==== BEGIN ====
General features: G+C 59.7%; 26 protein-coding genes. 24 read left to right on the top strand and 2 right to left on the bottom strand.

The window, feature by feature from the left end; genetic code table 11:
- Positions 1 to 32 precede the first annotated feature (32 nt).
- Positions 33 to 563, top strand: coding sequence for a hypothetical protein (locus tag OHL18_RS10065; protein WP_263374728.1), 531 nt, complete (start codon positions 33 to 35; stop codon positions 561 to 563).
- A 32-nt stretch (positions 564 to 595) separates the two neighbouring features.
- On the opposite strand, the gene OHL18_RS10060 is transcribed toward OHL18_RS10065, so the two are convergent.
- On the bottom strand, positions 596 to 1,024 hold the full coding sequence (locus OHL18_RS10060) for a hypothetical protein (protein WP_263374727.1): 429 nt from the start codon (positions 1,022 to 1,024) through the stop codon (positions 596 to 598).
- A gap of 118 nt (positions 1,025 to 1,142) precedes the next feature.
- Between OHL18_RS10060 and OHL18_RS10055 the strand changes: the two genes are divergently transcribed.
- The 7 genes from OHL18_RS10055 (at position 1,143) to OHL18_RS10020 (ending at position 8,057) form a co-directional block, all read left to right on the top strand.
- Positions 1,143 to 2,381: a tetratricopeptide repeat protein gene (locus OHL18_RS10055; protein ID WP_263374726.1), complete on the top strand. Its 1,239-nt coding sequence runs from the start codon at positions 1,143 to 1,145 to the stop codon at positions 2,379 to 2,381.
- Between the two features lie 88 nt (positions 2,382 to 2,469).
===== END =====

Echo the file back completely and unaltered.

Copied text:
General features: G+C 59.7%; 26 protein-coding genes. 24 read left to right on the top strand and 2 right to left on the bottom strand.

The window, feature by feature from the left end; genetic code table 11:
- Positions 1 to 32 precede the first annotated feature (32 nt).
- Positions 33 to 563, top strand: coding sequence for a hypothetical protein (locus tag OHL18_RS10065; protein WP_263374728.1), 531 nt, complete (start codon positions 33 to 35; stop codon positions 561 to 563).
- A 32-nt stretch (positions 564 to 595) separates the two neighbouring features.
- On the opposite strand, the gene OHL18_RS10060 is transcribed toward OHL18_RS10065, so the two are convergent.
- On the bottom strand, positions 596 to 1,024 hold the full coding sequence (locus OHL18_RS10060) for a hypothetical protein (protein WP_263374727.1): 429 nt from the start codon (positions 1,022 to 1,024) through the stop codon (positions 596 to 598).
- A gap of 118 nt (positions 1,025 to 1,142) precedes the next feature.
- Between OHL18_RS10060 and OHL18_RS10055 the strand changes: the two genes are divergently transcribed.
- The 7 genes from OHL18_RS10055 (at position 1,143) to OHL18_RS10020 (ending at position 8,057) form a co-directional block, all read left to right on the top strand.
- Positions 1,143 to 2,381: a tetratricopeptide repeat protein gene (locus OHL18_RS10055; protein ID WP_263374726.1), complete on the top strand. Its 1,239-nt coding sequence runs from the start codon at positions 1,143 to 1,145 to the stop codon at positions 2,379 to 2,381.
- Between the two features lie 88 nt (positions 2,382 to 2,469).